Identification of Novel Roles for RNA Binding Proteins in pre-mRNA Processing
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Identification of Novel Roles for RNA Binding Proteins in pre-mRNA Processing

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Two critical steps in mRNA processing are 3’ processing and splicing, both of which diversify the human genome and create mRNA isoforms with unique regulatory properties including mRNA stability, translation efficiency or intracellular location or even create distinct proteins. In addition to being essential steps in mRNA processing, polyadenylation and splicing are highly alternatively regulated, with approximately 70% and 95% of genes producing alternative isoforms respectively. Regulation of these isoforms have important biological consequences as mis-regulation is associated with many human diseases including cancer and neurological disorders (Tian and Manley 2017; S. Chan, Choi, and Shi 2011; Q. Pan et al. 2008; Lukong et al. 2008; Y. Zhang et al. 2021). While the core regulatory machineries for 3’ processing and splicing have been identified, there is still limited ability to predict how alternative regulation will occur, making this a critical field of study. One area of particular interest for the study of alternative RNA processing is the role of RNA binding proteins (RBPs). To better understand how RNA binding proteins regulate alternative 3’ processing and splicing, I carried out three projects. First, to investigate the roles of RNA binding proteins in 3’ processing regulation, a dual luciferase reporter system was utilized for a large-scale screen of RBPs for polyadenylation site regulation. In addition to validating several known regulators of APA, we identify several novel inhibitors of polyA site selection including hnRNP A0, hnRNP G, and Musashi1. Strikingly, we also demonstrate that the SR family of proteins are polyA site position-independent repressors of polyadenylation sites, indicating that their role in polyadenylation may be unique from their role in splicing regulation where they act as position dependent activators. This screen may also be used to identify other families of RBPs with the capability to regulate polyadenylation and make predictions about other new regulators. Next, genome-wide sequencing approaches were used to characterize the role of the core polyadenylation complex cleavage factor I (CFIm) in APA regulation. In addition to its known role in enhancing distal polyA sites, we demonstrate that CFIm promotes intronic polyadenylation, most notably within one member of each of the other core polyadenylation machinery components. We also propose a model by which CFIm regulates both 3’ UTR APA and intronic polyadenylation to modulate global protein production and therefore link 3’ processing with cell fate determination. Finally, we interrogate the role of CFIm in splicing regulation through a combination of genome-wide sequencing and biochemical analyses. We demonstrate that CFIm is a general alternative splicing regulator that binds 3’ splice site and interacts with U2AF through RS-RS domain interactions. In addition, CFIm promotes U2AF-RNA interaction at the 3’ splice sites of CFIm activated cassette exons. Our data supports a revised model for 3’ splice site selection by U2AF: CFIm and other RNA binding proteins compete for interaction with U2AF and each regulate the alternative splicing of a specific subset of cassette exons.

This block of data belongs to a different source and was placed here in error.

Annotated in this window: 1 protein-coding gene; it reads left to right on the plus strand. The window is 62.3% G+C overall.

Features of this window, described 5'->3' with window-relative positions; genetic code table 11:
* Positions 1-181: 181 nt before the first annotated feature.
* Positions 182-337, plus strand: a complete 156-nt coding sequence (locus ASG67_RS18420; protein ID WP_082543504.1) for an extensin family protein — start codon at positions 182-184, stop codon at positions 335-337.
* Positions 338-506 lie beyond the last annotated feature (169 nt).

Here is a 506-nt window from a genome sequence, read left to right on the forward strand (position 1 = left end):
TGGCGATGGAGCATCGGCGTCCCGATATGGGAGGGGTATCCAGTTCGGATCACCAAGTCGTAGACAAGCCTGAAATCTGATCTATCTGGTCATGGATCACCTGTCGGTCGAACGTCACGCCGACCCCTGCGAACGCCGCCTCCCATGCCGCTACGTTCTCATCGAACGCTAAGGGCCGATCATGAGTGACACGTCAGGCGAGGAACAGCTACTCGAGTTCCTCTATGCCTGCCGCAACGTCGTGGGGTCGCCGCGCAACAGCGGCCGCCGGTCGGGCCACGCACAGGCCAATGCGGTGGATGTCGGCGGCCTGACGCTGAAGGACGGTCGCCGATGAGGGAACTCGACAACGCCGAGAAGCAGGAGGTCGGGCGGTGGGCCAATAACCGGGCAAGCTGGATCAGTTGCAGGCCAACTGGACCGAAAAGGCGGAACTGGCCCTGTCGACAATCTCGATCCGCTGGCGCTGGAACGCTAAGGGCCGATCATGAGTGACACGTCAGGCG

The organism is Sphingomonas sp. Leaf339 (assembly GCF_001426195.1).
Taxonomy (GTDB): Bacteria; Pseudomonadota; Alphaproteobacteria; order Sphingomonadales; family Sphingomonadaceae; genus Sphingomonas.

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This item is under embargo until January 10, 2025.